Worldwide print and electronic media have come to rely on GLM for itS Trend Tracking and analytics-based analyses.

BBC Cites GLM for Words of the Decade

At the end of the first decade of the 21st century, the BBC used two global experts to choose the words that would sum up the decades,  represented English as spoken in the UK, the other English as spoken in America, Australia and the rest of the world.

The Global Language Monitor’s president was chosen for Global English as shown below.

A representative sampling includes:  CNN, MSNBC, The Wall Street Journal, Reuters, Associated Press, United Press International, Knight-Ridder, USAToday, The Washington Post, The Washington Times, The Chicago Tribune, The Los Angeles Times, The New York Times, San Francisco Chronicle, The Charlotte Observer, Minneapolis Star Tribune, San Jose Mercury, New York Post, NPR, FoxNews, ABC, NBC, CBS, ChinaNews, Peoples Daily, The National Post, The Sydney Morning Herald, The BBC, the Australian Broadcasting Company, The Canadian Broadcasting Company, The Cape Town Argus, El Pais (Madrid), The Daily Mail (Scotland), The Hindustan Times, The Gulf News (Qatar), and various electronic and print media on six continents.

About Paul JJ Payack

Paul JJ Payack has served as a senior executive of three Fortune 500 high technology companies (Unisys, Dun & Bradstreet, and StorageTek), and three Silicon Valley technology companies (Apollo Computer, Intelliguard Software, Legato Systems) that were acquired by four other Silicon Valley giants (EMC, Dell, Oracle, and HP), as well as numerous start-ups and re-starts.  (For Payack’s Linkedin bio, go here.)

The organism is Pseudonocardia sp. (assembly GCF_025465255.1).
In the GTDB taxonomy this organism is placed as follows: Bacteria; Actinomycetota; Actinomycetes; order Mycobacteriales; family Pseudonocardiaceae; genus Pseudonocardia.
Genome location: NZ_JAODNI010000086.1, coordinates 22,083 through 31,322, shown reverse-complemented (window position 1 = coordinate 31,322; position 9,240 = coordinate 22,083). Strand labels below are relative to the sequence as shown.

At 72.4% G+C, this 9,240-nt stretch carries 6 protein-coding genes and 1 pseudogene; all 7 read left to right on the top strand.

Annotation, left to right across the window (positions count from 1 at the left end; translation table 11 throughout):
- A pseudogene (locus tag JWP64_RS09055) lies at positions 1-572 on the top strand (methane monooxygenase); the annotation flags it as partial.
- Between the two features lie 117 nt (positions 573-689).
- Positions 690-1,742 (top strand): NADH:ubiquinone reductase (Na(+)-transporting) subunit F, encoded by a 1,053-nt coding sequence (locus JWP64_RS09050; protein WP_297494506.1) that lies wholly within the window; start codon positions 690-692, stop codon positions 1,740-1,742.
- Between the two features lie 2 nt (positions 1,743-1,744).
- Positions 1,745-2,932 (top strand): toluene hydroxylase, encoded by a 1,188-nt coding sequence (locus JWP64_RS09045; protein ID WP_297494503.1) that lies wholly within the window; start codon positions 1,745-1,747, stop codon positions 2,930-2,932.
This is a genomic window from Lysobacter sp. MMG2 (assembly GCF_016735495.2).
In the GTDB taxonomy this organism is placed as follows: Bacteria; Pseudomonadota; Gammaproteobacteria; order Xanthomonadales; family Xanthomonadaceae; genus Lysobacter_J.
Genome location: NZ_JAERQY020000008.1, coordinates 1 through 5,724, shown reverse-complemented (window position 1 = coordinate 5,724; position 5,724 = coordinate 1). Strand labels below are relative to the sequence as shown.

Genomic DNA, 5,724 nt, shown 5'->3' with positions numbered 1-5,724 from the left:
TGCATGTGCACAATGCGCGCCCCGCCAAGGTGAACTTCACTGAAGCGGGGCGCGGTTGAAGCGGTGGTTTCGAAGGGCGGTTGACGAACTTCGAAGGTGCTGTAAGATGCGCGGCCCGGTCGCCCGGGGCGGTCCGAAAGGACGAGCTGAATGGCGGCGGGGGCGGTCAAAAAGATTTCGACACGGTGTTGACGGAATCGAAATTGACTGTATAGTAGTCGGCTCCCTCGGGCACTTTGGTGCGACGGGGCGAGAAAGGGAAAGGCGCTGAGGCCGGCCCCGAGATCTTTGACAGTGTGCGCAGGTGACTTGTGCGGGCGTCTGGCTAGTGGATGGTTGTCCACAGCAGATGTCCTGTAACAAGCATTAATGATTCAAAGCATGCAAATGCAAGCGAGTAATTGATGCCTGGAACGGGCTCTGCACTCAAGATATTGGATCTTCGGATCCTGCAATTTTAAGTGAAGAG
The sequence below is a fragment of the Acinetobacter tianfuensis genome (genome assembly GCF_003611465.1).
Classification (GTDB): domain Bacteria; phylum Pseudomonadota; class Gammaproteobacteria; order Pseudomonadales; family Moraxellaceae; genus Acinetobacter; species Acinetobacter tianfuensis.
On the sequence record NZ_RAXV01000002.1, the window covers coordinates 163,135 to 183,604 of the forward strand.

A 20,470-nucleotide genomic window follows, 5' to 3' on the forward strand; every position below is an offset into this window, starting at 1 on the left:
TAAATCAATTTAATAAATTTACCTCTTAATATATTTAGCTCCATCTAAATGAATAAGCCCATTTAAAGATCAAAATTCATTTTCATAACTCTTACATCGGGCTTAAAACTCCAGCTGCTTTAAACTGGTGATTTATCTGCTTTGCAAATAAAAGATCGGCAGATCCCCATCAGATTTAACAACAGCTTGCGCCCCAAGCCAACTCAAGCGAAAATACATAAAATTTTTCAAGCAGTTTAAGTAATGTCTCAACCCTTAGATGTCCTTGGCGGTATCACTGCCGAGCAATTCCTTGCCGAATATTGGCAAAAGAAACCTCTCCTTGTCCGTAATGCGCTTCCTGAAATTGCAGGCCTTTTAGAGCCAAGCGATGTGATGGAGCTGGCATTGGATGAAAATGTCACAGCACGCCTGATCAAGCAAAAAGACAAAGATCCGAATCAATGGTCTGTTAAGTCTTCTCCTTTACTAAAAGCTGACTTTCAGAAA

Currently, GLM’s President and Chief Word Analyst, he also was the founding president of yourDictionary.com. These two language sites attract millions of page views a month. He founded GLM in Silicon Valley in 2003 and moved it to Austin, Texas in 2008.

Payack taught scientific and technological communications at the University of Massachusetts, the University of Texas-Arlington and Babson College, the Federal Reserve Bank (NY), GM/Hughes Aircraft, and many others.

He is a frequent guest on the media circuit including CNN, the BBC, NPR, the CBS, Australia Broadcasting Company and Chinese Radio and Television.

Payack is the author of some eighteen collections (seven currently in print), including  A Million Words and Counting, Kensington (New York) as well as co-author with Edward ML Peters of  The Paid-for Option (Tower Oaks Press), an analysis of the healthcare crisis in the USA.  (For a sampling of Payack’s creative work, including metafiction, flash fiction, and collage art, go here.)

Payack studied philosophy and psychology at Bucknell University and was graduated from Harvard University where he studied comparative literature and classical languages, also publishing his first collection of metafiction, A Ripple in Entropy.  Later he earned a CAGS with a focus on fine arts;  his thesis being a Play in Seven Episodes.  Worlds to Shatter, Shattered Worlds.

He currently resides in Austin, Texas with his wife, Millie, and family. Contact Payack directly:  001 737 215 7750 or pauljjpayack@gmail.com or @languagemonitor.

 

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glm-logo

In 2003, The Global Language Monitor (GLM) was founded in Silicon Valley by Paul J.J. Payack on the understanding that new technologies and techniques were necessary for truly understanding the world of Big Data, as it is now known.
Today, from its home in Austin, Texas GLM provides a number of innovative products and services that utilize its ‘algorithmic services’ to help worldwide customers protect, defend and nurture their branded products and entities.  Products include ‘brand audits’ to assess the current status, establish baselines, and competitive benchmarks for current intellectual assets and brands.